So far in this series we have dealt with some of the arguments from the Harding ezine (you can read those posts here, here, and here). We have also begun a study of Scripture on the subject of homosexuality. We started with Creation, and established God’s ideal for human sexuality (you can read the post here). We next moved to the account of Sodom (you can read that here). From those two sections it is clear that homosexual practice is outside God’s will and results in God’s wrath.
Next, we will look at the two other passages in the Old Testament that deal with the subject. These are Leviticus 18:22 and 20:13. The texts describe homosexual acts as an abomination. The word abomination means to abhor. It carries the same weight as to hate. This shows the seriousness of this sin in the Law of Moses.
The teaching of these passages is very clear. They condemn the practice of homosexuality as something God hates. However, this does not keep some from attempting to bypass the clear teaching and its implications. There are two primary ways used to accomplish this task.
First, they argue that homosexual sin in the Old Testament was connected with idolatry, or was not a part of a loving committed relationship. The argument is that homosexual sin is only sinful if the motive for the sexual act is sinful. This gets into ethical theory. In Christian ethics there are three ways something can be sinful. One, it can be intrinsically sinful, meaning participation in the act is sinful on all occasions. Two, is it is sinful because of the potential outcome. Three, it is sinful because of the motive for participating in the act.
The question is: into what category do these commands fall? Those who would say homosexual practice is okay in certain circumstances (i.e. committed loving relationships) would argue that what is being condemned is the motive behind the act. They would argue the condemnation is either because of idolatry or a non-love based relationship.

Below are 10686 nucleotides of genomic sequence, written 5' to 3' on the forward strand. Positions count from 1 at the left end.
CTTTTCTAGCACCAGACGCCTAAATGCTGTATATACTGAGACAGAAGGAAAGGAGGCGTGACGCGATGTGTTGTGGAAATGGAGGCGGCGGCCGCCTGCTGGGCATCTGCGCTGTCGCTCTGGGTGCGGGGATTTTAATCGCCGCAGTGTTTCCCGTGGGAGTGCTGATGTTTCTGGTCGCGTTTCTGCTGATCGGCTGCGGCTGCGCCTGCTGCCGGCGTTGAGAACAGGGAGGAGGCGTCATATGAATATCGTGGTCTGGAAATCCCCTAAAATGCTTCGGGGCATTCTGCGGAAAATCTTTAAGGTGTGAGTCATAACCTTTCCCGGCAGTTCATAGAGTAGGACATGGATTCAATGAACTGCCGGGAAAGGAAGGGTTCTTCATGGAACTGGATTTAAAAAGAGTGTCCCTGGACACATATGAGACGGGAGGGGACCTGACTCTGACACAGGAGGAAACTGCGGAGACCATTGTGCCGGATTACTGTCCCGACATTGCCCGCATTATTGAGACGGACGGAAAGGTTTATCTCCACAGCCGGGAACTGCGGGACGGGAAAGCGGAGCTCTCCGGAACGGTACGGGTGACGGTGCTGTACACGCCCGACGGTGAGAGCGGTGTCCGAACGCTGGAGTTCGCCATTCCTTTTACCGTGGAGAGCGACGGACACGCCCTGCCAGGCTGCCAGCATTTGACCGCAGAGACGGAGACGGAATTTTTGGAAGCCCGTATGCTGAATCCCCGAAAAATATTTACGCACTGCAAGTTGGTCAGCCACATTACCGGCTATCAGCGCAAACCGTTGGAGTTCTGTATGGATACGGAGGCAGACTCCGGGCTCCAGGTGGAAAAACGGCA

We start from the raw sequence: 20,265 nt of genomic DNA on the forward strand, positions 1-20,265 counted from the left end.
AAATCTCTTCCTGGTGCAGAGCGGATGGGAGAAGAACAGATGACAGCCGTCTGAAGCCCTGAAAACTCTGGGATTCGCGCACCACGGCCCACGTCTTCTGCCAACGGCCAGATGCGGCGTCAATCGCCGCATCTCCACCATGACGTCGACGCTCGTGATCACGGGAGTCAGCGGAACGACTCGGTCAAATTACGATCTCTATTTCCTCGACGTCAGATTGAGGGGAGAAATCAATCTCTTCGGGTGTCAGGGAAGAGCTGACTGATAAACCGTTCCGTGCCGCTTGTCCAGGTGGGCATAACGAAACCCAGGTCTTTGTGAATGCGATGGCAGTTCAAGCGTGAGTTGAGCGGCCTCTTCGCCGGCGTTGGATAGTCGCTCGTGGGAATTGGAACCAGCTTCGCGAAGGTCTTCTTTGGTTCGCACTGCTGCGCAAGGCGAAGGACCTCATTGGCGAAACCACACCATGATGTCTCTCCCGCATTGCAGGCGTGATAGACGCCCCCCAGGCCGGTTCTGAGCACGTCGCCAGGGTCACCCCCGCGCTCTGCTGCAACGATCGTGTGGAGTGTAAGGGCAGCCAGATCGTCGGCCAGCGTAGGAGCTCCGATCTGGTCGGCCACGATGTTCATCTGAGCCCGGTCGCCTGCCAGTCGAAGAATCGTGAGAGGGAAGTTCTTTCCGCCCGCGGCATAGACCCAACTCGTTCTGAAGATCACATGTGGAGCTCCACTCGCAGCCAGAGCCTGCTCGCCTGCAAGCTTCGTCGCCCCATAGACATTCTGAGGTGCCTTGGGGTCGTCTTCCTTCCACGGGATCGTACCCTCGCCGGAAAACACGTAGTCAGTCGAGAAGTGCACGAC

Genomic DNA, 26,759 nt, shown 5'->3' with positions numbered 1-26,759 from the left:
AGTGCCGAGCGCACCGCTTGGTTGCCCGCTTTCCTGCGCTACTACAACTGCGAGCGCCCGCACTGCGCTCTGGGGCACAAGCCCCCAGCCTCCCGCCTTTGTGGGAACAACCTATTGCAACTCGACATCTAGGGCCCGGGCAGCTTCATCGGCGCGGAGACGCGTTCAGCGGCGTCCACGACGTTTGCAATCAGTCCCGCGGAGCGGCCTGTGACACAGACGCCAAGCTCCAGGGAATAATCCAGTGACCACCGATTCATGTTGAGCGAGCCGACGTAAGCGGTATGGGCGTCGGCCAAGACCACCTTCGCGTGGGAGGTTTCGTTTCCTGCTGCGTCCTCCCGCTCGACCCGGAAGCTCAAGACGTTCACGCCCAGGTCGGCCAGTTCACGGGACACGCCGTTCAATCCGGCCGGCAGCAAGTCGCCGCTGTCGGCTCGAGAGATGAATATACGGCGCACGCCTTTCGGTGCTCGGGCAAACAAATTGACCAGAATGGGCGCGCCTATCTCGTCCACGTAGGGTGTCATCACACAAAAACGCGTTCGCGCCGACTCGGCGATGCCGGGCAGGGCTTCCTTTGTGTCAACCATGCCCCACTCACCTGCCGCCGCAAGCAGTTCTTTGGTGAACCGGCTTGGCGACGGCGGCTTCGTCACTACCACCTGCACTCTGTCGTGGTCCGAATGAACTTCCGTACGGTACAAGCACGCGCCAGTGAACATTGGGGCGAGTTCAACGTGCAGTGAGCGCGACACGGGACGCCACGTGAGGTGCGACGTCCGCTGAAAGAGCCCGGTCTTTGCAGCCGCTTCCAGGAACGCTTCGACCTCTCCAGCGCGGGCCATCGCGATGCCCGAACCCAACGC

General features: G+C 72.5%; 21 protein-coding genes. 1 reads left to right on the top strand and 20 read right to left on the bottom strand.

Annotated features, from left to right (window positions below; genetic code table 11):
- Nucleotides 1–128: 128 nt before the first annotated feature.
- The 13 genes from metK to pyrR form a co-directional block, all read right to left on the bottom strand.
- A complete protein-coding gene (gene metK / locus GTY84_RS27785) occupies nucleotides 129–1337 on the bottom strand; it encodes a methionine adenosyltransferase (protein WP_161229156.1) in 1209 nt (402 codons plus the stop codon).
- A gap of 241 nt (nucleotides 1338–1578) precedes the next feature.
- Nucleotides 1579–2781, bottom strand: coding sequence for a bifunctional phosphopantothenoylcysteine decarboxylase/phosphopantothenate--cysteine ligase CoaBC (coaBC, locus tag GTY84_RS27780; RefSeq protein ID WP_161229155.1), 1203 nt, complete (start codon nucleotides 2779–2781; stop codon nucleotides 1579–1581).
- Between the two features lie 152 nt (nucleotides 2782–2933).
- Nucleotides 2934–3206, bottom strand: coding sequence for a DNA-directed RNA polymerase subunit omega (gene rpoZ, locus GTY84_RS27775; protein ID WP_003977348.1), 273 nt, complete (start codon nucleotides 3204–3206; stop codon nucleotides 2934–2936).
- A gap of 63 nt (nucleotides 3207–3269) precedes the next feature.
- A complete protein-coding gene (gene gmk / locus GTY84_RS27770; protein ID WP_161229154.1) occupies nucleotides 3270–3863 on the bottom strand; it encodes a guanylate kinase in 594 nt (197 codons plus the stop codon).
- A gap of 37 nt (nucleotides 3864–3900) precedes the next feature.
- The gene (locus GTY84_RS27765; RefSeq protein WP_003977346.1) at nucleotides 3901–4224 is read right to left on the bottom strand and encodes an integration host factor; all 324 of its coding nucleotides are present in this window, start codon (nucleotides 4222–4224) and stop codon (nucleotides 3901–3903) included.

However, when you read the text, those arguments are nowhere to be found! In fact the form of the command is the same as the form of the Ten Commandments. It is saying that anytime this practice happens it is sinful. What is being condemned is the act itself. God does not delve into motive at all. No matter what the motive may be, the act is always sinful.
The second way people attempt to bypass these verses is by stating they are a part of the Law of Moses, and therefore not binding today. Now it is true that at the coming of Jesus a new covenant was made with mankind. It is likewise true that at times it is difficult to decide what should be brought over from the Old Covenant. In this case, though, the situation is not that difficult. As we will prove in the next few posts, the New Testament also condemns homosexual practice. I think it is safe to say that when an act is condemned in the New Testament, the prior Old Testament condemnation strengthens the New Testament condemnation.
Thus it is clear that the Old Testament condemns the act of homosexuality, no matter the motive for the act.